They don’t call it the Wild Atlantic for nothing. There is so much beauty it is almost overwhelming, and the wind, terrain, and extreme colors make it almost seem dangerous.
It’s kinda unbelievable how much we did in one day. It seemed fine at the time, but looking back, whoa! That seemed like several days.
We headed out to Doo Lough, which has a sad story from the famine, but amazing views. There was no map on Earth to help us find it, so we asked at many petrol stations, until we triangulated the tiny road into the valley.
There is a long drive out here, where you can really take in the immense nature. The mountains you drive on and look up to are steep. The sand under the loughs and fjord is black. The wind was so strong, there were crashing waves in these bodies of water. The water seems so foreboding, yet so gorgeous in contrast to the terrain. The sheep are everywhere, and seem so far from any human settlement. We drove through grasslands, and what seemed like a rainforest. Trying to understand how so many different things can exist in the same area is quite eerie. Our eight year old enjoyed sharing his knowledge of different biomes, all in one short drive.
From there, we headed to an iconic place that held my eyes up in anticipation of living in Ireland so many years ago. My sophomore year in college, I had a poster of “Ireland” that was an image of Kylemore Abbey. Not unlike the Wild Atlantic itself, there is something captivating about the rugged beauty of the way this castle was built into a mountain in front of a lake. Heartbreakingly, it was very much covered in scaffolding. Guess they weren’t going to advertise that. Didn’t get an image like my poster, but I got to see it.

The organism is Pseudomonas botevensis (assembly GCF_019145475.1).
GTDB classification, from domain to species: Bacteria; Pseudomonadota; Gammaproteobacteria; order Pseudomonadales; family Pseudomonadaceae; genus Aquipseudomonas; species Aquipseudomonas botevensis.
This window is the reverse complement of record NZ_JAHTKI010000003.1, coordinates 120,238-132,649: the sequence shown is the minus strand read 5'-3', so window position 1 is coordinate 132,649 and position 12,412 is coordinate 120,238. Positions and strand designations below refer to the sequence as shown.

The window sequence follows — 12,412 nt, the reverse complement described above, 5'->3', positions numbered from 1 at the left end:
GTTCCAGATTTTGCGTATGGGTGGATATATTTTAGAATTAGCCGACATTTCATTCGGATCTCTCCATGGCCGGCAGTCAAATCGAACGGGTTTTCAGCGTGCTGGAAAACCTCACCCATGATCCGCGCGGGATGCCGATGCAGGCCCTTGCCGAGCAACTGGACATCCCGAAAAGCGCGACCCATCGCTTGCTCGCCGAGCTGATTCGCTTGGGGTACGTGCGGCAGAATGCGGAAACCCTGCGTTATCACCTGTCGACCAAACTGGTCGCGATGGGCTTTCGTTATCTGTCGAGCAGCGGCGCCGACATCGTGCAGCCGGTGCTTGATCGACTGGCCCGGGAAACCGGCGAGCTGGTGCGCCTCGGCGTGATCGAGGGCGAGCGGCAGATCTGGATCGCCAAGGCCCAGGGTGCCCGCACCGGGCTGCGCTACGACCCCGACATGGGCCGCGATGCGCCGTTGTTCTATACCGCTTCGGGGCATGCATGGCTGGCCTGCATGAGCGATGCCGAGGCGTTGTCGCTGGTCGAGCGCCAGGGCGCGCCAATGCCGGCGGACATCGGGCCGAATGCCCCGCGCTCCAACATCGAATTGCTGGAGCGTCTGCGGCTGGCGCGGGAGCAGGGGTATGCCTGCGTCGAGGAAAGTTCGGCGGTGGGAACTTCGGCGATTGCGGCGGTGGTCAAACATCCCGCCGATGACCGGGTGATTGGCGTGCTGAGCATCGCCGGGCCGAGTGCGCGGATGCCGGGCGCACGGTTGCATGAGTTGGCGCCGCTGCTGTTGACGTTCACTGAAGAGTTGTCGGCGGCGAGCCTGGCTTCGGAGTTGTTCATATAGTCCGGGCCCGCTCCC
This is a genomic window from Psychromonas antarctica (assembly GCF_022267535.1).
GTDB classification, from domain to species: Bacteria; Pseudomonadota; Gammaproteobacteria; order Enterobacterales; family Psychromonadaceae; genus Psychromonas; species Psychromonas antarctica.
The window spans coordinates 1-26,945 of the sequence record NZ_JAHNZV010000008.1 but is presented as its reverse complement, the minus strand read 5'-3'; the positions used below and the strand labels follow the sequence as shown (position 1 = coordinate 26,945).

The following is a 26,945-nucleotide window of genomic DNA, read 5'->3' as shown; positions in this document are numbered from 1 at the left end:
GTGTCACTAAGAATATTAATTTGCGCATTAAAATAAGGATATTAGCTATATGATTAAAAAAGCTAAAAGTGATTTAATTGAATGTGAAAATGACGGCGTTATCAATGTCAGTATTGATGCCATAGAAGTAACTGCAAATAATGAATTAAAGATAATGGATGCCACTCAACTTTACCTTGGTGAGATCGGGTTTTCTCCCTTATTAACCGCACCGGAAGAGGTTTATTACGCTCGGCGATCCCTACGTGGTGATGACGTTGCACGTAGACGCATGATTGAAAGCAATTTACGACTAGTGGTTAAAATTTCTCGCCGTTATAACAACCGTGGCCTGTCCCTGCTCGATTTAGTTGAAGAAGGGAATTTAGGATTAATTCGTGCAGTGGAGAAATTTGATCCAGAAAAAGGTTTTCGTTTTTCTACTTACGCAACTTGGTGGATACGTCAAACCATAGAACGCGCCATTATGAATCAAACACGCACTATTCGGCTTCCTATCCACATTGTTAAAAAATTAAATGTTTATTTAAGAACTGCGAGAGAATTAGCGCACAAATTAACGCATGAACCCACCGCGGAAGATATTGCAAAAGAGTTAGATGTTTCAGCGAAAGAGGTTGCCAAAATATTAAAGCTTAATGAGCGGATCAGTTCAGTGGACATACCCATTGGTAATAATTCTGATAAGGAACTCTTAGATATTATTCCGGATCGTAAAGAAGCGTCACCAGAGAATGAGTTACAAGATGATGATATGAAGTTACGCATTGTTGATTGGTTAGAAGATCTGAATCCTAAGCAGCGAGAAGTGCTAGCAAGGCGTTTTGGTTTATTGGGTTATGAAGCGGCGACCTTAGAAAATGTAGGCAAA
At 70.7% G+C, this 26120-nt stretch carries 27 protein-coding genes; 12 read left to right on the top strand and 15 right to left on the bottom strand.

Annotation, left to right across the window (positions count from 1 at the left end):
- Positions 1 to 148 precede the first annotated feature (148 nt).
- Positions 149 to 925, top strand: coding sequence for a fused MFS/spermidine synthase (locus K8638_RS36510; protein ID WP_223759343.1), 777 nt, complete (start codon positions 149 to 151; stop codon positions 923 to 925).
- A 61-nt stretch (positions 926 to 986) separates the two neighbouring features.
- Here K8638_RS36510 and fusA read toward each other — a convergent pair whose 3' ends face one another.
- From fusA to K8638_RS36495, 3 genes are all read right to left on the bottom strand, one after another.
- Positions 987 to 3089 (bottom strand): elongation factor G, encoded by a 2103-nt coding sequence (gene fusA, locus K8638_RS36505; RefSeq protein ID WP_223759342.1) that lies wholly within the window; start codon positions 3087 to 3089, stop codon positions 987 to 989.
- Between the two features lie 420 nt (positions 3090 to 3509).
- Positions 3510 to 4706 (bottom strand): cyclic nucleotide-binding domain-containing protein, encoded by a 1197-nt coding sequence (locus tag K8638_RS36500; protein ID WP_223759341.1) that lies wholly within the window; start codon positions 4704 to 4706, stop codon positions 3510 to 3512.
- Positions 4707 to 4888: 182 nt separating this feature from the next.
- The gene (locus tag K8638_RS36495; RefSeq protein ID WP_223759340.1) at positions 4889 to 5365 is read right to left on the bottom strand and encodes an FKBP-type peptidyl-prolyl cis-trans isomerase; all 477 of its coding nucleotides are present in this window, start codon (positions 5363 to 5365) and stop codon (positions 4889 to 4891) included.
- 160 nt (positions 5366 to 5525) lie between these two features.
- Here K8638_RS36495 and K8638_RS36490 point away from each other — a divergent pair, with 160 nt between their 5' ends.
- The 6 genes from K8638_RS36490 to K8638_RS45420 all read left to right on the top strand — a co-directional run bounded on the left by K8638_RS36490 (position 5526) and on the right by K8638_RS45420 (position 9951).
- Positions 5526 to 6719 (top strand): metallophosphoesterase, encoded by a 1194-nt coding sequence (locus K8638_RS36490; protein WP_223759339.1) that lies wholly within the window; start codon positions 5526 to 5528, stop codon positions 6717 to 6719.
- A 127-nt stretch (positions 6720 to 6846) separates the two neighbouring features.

We moved on to a spot Daddy was dying to see, Twelve Pines. Our little one had fallen asleep, and I was drifting off too, so we stayed in the car, while the big boys explored. It was REALLY windy in this spot.
Next we went to another castle, Ballynahinch, and took a relaxing stroll along the lake there.
Next, we visited Cong. I don’t know what I was expecting, but this town seemed unlike any town I’d been to in Ireland. I guess it was just touristy in more of a Disney sort of way (I’m stretching). They did a great job of keeping a quaint feel, and making sure you know Quiet Man was filmed there. It wasn’t crowded, but it was nice to be around other people for a change. We walked around the bit of ruins of the abbey, then proceeded into the forest.
I didn’t know it was going to be a forest, but it quickly became dense, and reminded me of a rainforest. The colors were lime green, and the canopy was full, and we didn’t see the sky. Not what you’d expect from Ireland. It seemed to go on in every direction forever.
We were in pursuit of a cave to explore. The cave was a set of stairs that goes deep into the ground. It looked like you could then walk in two different directions, but it was very rocky, and we had other things to see.
We got back on our trail, to go back to town, but it didn’t seem to be leading us back. We could only see trees in every direction. After a couple hours of walking, I started to be concerned we were walking in circles and wouldn’t make it to town before dark. We were tired, hungry, and some of us needed a bathroom. Daddy and I were now carrying the kids. Luckily, Daddy has a great sense of direction, and got us back to civilization. I can’t tell you how excited I was when I saw the first human. We walked into town and plopped ourselves in a pub for dinner. I then got to appreciate the photos from the filming, and John Wayne relishing his time here.
This day doesn’t stop here, but this is getting too long, so, to be continued…